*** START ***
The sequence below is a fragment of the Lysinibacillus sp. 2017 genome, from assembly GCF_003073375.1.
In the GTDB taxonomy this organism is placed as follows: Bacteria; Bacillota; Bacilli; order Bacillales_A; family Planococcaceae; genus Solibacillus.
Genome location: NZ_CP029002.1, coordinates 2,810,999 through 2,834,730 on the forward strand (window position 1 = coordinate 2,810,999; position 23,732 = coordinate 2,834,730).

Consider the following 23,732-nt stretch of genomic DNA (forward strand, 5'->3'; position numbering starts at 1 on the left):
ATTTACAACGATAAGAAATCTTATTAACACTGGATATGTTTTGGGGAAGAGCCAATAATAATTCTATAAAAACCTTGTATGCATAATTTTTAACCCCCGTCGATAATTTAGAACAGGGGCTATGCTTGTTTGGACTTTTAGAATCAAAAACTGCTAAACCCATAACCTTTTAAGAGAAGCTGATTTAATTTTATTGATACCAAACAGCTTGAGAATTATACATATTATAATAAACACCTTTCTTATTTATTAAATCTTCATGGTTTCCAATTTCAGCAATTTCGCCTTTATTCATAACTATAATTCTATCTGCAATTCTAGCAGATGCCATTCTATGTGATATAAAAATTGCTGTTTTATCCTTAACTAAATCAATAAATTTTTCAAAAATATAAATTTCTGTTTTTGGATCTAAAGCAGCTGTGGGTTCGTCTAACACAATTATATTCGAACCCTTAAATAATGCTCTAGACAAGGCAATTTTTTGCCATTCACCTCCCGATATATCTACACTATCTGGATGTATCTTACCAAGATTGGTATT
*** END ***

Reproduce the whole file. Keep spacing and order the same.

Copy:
The sequence below is a fragment of the Lysinibacillus sp. 2017 genome, from assembly GCF_003073375.1.
In the GTDB taxonomy this organism is placed as follows: Bacteria; Bacillota; Bacilli; order Bacillales_A; family Planococcaceae; genus Solibacillus.
Genome location: NZ_CP029002.1, coordinates 2,810,999 through 2,834,730 on the forward strand (window position 1 = coordinate 2,810,999; position 23,732 = coordinate 2,834,730).

Consider the following 23,732-nt stretch of genomic DNA (forward strand, 5'->3'; position numbering starts at 1 on the left):
ATTTACAACGATAAGAAATCTTATTAACACTGGATATGTTTTGGGGAAGAGCCAATAATAATTCTATAAAAACCTTGTATGCATAATTTTTAACCCCCGTCGATAATTTAGAACAGGGGCTATGCTTGTTTGGACTTTTAGAATCAAAAACTGCTAAACCCATAACCTTTTAAGAGAAGCTGATTTAATTTTATTGATACCAAACAGCTTGAGAATTATACATATTATAATAAACACCTTTCTTATTTATTAAATCTTCATGGTTTCCAATTTCAGCAATTTCGCCTTTATTCATAACTATAATTCTATCTGCAATTCTAGCAGATGCCATTCTATGTGATATAAAAATTGCTGTTTTATCCTTAACTAAATCAATAAATTTTTCAAAAATATAAATTTCTGTTTTTGGATCTAAAGCAGCTGTGGGTTCGTCTAACACAATTATATTCGAACCCTTAAATAATGCTCTAGACAAGGCAATTTTTTGCCATTCACCTCCCGATATATCTACACTATCTGGATGTATCTTACCAAGATTGGTATT